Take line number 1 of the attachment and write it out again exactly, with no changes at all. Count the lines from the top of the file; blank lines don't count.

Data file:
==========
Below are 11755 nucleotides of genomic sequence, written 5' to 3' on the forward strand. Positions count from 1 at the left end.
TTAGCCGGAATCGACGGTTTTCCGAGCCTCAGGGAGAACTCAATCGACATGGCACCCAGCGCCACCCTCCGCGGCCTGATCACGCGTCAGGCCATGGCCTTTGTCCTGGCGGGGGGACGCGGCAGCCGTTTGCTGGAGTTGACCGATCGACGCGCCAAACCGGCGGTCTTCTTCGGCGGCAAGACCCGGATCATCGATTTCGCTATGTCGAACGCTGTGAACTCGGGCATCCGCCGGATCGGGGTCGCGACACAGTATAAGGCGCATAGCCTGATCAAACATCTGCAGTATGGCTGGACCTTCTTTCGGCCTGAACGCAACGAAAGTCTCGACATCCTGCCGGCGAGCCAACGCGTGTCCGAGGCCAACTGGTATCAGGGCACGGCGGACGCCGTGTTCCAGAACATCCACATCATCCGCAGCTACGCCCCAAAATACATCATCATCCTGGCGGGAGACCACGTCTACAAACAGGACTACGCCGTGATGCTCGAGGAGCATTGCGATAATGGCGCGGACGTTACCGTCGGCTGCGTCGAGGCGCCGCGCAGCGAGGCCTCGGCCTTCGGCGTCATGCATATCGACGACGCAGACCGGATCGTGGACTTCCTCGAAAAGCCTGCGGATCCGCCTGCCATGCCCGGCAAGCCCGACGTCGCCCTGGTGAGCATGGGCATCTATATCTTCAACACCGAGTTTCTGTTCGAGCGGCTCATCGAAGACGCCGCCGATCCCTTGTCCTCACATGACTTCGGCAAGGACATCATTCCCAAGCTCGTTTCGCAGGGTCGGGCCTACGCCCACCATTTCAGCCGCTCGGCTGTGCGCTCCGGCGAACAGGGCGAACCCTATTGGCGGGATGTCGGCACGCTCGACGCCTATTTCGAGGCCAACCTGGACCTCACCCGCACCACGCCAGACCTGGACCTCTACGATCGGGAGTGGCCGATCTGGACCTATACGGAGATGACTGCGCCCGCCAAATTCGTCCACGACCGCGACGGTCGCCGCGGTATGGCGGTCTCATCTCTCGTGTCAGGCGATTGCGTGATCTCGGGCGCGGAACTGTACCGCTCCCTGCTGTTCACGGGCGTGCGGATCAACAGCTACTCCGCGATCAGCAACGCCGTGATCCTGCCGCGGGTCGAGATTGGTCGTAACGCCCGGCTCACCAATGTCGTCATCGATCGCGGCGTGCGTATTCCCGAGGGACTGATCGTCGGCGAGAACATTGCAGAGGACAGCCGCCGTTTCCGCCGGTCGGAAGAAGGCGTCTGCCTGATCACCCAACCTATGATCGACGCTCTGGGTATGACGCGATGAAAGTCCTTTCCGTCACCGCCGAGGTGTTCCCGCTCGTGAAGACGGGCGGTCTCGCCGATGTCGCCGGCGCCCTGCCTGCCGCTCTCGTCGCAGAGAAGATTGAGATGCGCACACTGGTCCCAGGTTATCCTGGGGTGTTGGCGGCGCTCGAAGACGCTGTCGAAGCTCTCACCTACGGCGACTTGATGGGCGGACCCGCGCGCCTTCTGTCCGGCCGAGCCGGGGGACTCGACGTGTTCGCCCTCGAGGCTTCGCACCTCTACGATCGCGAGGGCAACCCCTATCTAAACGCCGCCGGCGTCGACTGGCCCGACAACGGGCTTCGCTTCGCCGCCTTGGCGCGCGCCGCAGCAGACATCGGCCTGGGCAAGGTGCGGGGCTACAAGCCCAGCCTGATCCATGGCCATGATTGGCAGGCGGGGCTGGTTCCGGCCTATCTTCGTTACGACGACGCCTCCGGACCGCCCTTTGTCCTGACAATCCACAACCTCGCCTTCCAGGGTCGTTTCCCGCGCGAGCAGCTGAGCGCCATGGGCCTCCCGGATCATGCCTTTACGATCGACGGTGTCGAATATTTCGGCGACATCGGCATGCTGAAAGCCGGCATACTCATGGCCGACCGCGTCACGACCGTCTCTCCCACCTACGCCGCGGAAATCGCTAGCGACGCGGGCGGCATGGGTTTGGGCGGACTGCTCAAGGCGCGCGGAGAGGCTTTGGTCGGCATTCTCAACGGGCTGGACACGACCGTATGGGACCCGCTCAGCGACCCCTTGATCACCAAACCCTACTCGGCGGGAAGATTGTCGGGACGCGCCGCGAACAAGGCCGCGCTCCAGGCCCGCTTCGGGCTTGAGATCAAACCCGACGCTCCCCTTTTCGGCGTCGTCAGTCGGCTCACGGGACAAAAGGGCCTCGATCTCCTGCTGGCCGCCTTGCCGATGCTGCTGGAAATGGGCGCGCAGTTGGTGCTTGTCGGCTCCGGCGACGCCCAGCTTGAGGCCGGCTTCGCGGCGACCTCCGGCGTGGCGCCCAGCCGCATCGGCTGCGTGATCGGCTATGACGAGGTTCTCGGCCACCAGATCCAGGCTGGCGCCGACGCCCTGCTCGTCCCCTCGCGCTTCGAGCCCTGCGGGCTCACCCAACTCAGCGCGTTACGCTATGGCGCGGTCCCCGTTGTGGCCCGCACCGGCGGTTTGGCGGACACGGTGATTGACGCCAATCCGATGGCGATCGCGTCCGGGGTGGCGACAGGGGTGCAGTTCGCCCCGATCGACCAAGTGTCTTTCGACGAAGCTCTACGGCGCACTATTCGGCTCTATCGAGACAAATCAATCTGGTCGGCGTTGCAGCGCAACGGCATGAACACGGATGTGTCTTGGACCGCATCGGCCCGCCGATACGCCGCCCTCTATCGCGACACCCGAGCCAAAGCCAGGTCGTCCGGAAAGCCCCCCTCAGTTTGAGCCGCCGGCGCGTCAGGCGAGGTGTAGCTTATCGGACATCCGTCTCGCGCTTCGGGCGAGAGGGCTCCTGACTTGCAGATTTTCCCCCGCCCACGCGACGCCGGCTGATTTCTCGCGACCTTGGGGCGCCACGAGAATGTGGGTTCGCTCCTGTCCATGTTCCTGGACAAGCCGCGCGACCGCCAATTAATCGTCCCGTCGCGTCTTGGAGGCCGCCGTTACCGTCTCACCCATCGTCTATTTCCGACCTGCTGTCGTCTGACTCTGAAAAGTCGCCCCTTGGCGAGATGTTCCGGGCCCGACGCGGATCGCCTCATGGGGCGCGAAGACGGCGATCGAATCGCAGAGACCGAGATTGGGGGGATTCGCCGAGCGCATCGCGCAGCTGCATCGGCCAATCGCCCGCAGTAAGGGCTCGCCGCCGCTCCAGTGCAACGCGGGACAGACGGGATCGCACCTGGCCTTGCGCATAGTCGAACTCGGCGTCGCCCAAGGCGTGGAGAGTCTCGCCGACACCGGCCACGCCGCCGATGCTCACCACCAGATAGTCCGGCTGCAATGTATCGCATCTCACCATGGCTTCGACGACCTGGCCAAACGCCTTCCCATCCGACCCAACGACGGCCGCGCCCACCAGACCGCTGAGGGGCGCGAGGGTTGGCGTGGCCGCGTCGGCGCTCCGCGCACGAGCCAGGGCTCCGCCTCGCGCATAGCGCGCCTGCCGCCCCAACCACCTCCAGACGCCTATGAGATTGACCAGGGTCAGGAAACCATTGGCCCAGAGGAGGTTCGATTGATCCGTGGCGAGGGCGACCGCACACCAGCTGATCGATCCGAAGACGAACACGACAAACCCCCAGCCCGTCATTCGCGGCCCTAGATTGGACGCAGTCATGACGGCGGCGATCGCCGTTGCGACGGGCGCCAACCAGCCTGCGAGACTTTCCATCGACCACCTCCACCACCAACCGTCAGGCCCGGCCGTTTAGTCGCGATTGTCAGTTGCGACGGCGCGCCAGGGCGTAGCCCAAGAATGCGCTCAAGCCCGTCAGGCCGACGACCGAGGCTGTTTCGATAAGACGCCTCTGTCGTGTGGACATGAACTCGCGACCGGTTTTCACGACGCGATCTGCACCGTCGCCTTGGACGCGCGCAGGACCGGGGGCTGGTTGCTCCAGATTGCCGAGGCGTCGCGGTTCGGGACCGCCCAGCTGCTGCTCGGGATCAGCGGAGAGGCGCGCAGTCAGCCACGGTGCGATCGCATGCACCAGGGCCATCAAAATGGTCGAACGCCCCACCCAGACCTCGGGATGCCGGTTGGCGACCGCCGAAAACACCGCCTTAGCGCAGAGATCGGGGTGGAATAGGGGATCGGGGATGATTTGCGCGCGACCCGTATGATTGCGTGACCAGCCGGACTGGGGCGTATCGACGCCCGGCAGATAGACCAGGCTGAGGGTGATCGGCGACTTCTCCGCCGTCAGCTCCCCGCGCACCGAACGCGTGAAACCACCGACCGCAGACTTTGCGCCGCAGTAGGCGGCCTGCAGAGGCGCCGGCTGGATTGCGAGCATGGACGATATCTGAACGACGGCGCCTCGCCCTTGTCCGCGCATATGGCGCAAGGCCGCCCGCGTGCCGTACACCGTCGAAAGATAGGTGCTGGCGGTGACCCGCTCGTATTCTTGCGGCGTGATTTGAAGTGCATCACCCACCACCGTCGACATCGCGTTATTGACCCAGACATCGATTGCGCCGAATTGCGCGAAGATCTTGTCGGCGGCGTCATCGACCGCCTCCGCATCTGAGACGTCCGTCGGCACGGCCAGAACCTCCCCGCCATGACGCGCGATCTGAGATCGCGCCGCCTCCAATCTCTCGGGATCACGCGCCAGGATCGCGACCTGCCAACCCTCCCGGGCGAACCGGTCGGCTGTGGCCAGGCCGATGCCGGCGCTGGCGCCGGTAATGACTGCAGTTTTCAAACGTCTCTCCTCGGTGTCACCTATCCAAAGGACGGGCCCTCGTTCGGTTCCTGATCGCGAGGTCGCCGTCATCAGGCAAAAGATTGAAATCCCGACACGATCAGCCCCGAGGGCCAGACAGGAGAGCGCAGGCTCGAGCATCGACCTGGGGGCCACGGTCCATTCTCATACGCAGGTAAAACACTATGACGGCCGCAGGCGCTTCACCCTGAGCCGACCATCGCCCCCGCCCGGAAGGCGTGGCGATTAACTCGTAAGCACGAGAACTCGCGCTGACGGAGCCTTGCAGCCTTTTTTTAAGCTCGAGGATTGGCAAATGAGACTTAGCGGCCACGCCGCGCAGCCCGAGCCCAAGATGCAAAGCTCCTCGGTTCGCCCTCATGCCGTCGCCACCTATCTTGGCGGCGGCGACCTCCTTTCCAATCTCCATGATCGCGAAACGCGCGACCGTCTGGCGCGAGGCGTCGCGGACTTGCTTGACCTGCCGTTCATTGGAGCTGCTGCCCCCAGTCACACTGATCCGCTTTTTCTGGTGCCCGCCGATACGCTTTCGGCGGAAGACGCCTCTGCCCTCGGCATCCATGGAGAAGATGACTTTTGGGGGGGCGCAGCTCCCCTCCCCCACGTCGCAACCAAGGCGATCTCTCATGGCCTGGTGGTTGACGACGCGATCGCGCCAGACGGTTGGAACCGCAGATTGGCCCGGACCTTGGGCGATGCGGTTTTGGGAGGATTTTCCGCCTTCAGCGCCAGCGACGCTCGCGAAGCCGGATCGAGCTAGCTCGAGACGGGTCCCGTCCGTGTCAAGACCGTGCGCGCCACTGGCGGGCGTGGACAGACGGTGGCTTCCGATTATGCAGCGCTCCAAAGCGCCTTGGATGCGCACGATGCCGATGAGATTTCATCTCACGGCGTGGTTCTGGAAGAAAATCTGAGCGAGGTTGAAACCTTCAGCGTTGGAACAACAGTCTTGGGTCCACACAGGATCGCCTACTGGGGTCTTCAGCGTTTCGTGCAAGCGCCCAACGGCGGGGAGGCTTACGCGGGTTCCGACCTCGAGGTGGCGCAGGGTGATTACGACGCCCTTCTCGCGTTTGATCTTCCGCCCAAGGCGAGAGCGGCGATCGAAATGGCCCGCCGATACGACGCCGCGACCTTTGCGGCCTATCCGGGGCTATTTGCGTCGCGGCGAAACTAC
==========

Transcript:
Below are 11755 nucleotides of genomic sequence, written 5' to 3' on the forward strand. Positions count from 1 at the left end.